Lymphedema Case Study 1

I have a client who has given me permission to share her story with you all, but honestly it’s been a little while since I gathered the details. So in an effort to not just misquote her, I’m going to say that this is a fictitious story inspired by a client, but is a very real scenario and excellent learning experience.

Irene came to see me for Manual Lymphatic Drainage for her right arm.

17 years ago Irene had been diagnosed with breast cancer. With the combination of chemotherapy, radiation, and surgery (lumpectomy), she became cancer-free within two years. The lumpectomy resulted in the removal of four lymph nodes in her right armpit. Both her radiologist and surgeon told her that there was a chance that she could develop lymphedema in her right arm because of the trauma done to her lymphatic system. They told her that from now on, she should not have blood pressure taken on that arm, blood drawn from it, or vaccines in that arm either but that if she didn’t develop lymphedema within a couple years, she was probably in the clear.

When Irene came to see me it had been almost two decades since the radiation and surgery, she hadn’t developed lymphedema and had for the most part, forgotten that it was even a risk. And then last year she got a vaccine in her right arm. Over the next few weeks her arm started to feel heavy and tight and some of her shirts felt snug on her right arm only. After a few months it was clear that her right arm was bigger than her left and that she was likely developing lymphedema.

The vaccine in her right arm prompted a healthy response from her body, sending lymphatic fluid carrying white blood cells to the area that had been damaged by the needle and injected with a foreign substance. This is how our bodies protect us. But because Irene had radiation damage to the lymphatic vessels as well as lymph nodes removed (either one would be enough to be the trigger for lymphedema, so she won’t necessarily know which was responsible), that influx of lymphatic fluid to her arm was not able to drain and leave the area the way it normally would have (by the lymph nodes in her right armpit).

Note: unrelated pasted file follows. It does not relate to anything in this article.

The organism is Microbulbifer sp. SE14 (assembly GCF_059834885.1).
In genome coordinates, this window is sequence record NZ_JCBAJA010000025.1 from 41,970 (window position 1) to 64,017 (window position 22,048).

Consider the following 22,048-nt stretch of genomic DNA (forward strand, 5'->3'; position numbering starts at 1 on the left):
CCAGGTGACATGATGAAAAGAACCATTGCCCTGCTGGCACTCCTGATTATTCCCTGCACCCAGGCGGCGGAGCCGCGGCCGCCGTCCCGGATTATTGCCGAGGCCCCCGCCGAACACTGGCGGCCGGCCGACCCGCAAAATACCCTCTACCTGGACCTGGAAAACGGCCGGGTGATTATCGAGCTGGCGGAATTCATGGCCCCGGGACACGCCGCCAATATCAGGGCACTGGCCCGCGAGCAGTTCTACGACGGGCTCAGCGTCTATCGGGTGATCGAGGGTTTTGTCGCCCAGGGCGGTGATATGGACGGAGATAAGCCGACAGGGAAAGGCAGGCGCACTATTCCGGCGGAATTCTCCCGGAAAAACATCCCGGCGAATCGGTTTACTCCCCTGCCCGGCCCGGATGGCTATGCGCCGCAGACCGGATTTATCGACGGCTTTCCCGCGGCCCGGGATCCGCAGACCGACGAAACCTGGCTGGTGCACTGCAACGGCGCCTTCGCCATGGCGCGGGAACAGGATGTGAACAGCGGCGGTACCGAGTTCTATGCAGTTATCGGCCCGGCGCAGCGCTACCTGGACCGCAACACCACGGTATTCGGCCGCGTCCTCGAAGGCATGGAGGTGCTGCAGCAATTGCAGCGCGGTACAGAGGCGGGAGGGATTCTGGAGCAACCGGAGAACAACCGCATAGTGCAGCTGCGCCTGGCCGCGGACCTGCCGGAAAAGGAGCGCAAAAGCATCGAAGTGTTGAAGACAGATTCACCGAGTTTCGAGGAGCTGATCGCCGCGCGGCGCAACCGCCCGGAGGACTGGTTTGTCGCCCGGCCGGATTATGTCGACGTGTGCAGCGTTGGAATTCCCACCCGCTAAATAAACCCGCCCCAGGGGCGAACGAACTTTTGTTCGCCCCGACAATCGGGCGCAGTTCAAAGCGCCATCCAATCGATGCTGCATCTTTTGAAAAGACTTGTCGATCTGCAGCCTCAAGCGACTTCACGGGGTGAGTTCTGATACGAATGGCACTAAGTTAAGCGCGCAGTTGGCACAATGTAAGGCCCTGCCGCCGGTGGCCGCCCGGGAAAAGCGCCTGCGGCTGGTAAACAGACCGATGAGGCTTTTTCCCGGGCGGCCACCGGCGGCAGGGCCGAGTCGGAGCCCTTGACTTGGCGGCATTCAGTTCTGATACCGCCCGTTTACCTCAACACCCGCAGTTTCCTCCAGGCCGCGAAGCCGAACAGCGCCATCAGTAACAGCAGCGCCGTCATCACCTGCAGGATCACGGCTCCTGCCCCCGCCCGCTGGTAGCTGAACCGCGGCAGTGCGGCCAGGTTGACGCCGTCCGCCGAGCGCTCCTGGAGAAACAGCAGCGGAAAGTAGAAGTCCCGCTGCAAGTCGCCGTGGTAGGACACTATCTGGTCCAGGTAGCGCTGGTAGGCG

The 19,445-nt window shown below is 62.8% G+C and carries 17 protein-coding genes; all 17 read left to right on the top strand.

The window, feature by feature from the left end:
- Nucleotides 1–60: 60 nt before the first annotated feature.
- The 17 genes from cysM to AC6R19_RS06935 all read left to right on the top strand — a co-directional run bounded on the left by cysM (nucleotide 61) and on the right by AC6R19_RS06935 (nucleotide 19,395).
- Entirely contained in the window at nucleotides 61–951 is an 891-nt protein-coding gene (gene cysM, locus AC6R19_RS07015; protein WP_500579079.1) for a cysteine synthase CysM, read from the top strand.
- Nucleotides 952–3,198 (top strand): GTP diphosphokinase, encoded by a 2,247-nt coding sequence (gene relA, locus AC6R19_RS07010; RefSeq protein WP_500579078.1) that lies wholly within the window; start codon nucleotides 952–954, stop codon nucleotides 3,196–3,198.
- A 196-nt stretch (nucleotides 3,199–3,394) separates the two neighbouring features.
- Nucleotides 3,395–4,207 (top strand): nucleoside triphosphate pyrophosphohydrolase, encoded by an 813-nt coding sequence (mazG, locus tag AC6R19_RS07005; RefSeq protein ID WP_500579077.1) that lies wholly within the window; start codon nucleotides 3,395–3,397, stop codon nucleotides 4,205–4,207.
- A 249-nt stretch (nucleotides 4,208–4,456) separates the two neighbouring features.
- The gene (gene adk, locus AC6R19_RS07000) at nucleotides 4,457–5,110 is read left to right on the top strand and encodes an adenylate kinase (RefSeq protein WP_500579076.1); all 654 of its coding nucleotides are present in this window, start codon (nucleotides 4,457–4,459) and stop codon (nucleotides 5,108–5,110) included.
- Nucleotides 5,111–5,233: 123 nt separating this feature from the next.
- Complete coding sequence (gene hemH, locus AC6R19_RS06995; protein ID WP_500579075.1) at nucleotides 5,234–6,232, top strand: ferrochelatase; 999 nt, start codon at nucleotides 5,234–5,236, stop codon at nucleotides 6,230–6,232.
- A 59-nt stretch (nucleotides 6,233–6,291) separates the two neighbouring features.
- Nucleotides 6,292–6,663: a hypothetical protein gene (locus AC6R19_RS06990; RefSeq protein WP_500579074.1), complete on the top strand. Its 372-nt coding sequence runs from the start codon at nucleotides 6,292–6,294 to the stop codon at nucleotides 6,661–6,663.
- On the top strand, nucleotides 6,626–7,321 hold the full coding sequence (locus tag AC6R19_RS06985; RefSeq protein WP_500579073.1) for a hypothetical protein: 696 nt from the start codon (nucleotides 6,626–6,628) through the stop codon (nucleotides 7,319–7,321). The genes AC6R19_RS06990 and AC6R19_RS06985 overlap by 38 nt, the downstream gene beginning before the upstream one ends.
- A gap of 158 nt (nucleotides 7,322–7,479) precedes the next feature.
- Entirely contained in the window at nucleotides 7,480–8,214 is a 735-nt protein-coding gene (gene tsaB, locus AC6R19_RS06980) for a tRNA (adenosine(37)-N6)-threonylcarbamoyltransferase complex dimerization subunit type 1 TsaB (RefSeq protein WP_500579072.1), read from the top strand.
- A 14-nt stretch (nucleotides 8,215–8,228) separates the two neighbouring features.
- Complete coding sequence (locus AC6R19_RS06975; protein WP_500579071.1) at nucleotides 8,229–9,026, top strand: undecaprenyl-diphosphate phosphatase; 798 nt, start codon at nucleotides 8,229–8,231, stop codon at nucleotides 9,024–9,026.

During Irene’s first session we worked on re-routing the lymph fluid to other lymph nodes so that the swelling in her arm could go down, this is done by manual lymphatic drainage, a process where the practitioner uses bare hands to gently stretch the skin in specific sequences and directions to guide and create movement. This process takes patience and dedication.

Manual lymphatic drainage is great for everyone, even those who don’t have compromised lymphatic systems. Because Irene does have a compromised lymphatic system and indeed does have lymphedema, she will possibly also be partaking in Complete Decongestive Therapy. This includes Manual Lymphatic Drainage, but is also then followed up with wrapping the right arm with several wraps (not ace bandages though they look similar), a compression garment for daytime and one for nighttime, as well as certain exercises.

Anyone who has had significant recent or previous damage to the lymphatic system is at risk for developing lymphedema. Once a person develops lymphedema they have it for life. It can be managed and maintained with manual lymphatic drainage and compression wraps/garments. These require the help of a Certified Lymphedema Therapist at first, but eventually can be done by the client at home.

Nurses, Massage Therapists, Physical Therapists, and Occupational Therapists can all become Certified Lymphedema Therapists. There are many advantages to going to a Physical or Occupational Therapist for lymphedema therapy including resources, support, insurance coverage, access to technology, and budgets for things like wraps and compression garments. One main advantage to seeing a Massage Therapist who is also a Certified Lymphedema Therapist is that we don’t require a doctor referral, so we are a little more accessible. I can’t speak for all LMT’s when I say this, but I can also promise you that your session will be heavily focused on relaxation and feeling nurtured. Our bodies heal when we are resting, this fact guides my practice.

If you are seeking Manual Lymphatic Drainage, here is some guidance to help you find the practitioner for you:

-A Licensed Massage Therapist who is trained in Manual Lymphatic Drainage can offer this modality to people with uncompromised lymphatic systems (people who do not have and are not at risk for lymphedema).

-If those same LMT’s take continuing education for post-op recovery they can work with plastic surgery clients.

-LMT’s that go on to become Certified Lymphedema Therapists can work with people who are at risk of developing or have lymphedema.

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